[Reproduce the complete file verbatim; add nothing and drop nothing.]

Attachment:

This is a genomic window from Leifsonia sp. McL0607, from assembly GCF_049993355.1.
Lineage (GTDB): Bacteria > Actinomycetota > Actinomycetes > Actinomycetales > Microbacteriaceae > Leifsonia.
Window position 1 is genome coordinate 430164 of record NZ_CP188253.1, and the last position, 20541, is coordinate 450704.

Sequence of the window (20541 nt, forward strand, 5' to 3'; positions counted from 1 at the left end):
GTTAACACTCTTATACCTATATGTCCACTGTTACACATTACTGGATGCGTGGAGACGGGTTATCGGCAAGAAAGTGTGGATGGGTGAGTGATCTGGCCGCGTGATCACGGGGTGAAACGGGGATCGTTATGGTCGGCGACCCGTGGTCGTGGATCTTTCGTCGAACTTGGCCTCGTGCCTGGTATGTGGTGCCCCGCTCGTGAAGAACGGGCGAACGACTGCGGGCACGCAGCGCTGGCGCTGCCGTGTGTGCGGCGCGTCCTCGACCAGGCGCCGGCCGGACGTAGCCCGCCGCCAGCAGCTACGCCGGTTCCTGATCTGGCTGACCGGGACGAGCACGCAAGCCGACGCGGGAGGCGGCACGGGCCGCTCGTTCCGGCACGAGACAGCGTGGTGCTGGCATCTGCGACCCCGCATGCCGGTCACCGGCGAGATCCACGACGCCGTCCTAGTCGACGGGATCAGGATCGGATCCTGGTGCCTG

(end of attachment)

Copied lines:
This is a genomic window from Leifsonia sp. McL0607, from assembly GCF_049993355.1.
Lineage (GTDB): Bacteria > Actinomycetota > Actinomycetes > Actinomycetales > Microbacteriaceae > Leifsonia.
Window position 1 is genome coordinate 430164 of record NZ_CP188253.1, and the last position, 20541, is coordinate 450704.

Sequence of the window (20541 nt, forward strand, 5' to 3'; positions counted from 1 at the left end):
GTTAACACTCTTATACCTATATGTCCACTGTTACACATTACTGGATGCGTGGAGACGGGTTATCGGCAAGAAAGTGTGGATGGGTGAGTGATCTGGCCGCGTGATCACGGGGTGAAACGGGGATCGTTATGGTCGGCGACCCGTGGTCGTGGATCTTTCGTCGAACTTGGCCTCGTGCCTGGTATGTGGTGCCCCGCTCGTGAAGAACGGGCGAACGACTGCGGGCACGCAGCGCTGGCGCTGCCGTGTGTGCGGCGCGTCCTCGACCAGGCGCCGGCCGGACGTAGCCCGCCGCCAGCAGCTACGCCGGTTCCTGATCTGGCTGACCGGGACGAGCACGCAAGCCGACGCGGGAGGCGGCACGGGCCGCTCGTTCCGGCACGAGACAGCGTGGTGCTGGCATCTGCGACCCCGCATGCCGGTCACCGGCGAGATCCACGACGCCGTCCTAGTCGACGGGATCAGGATCGGATCCTGGTGCCTG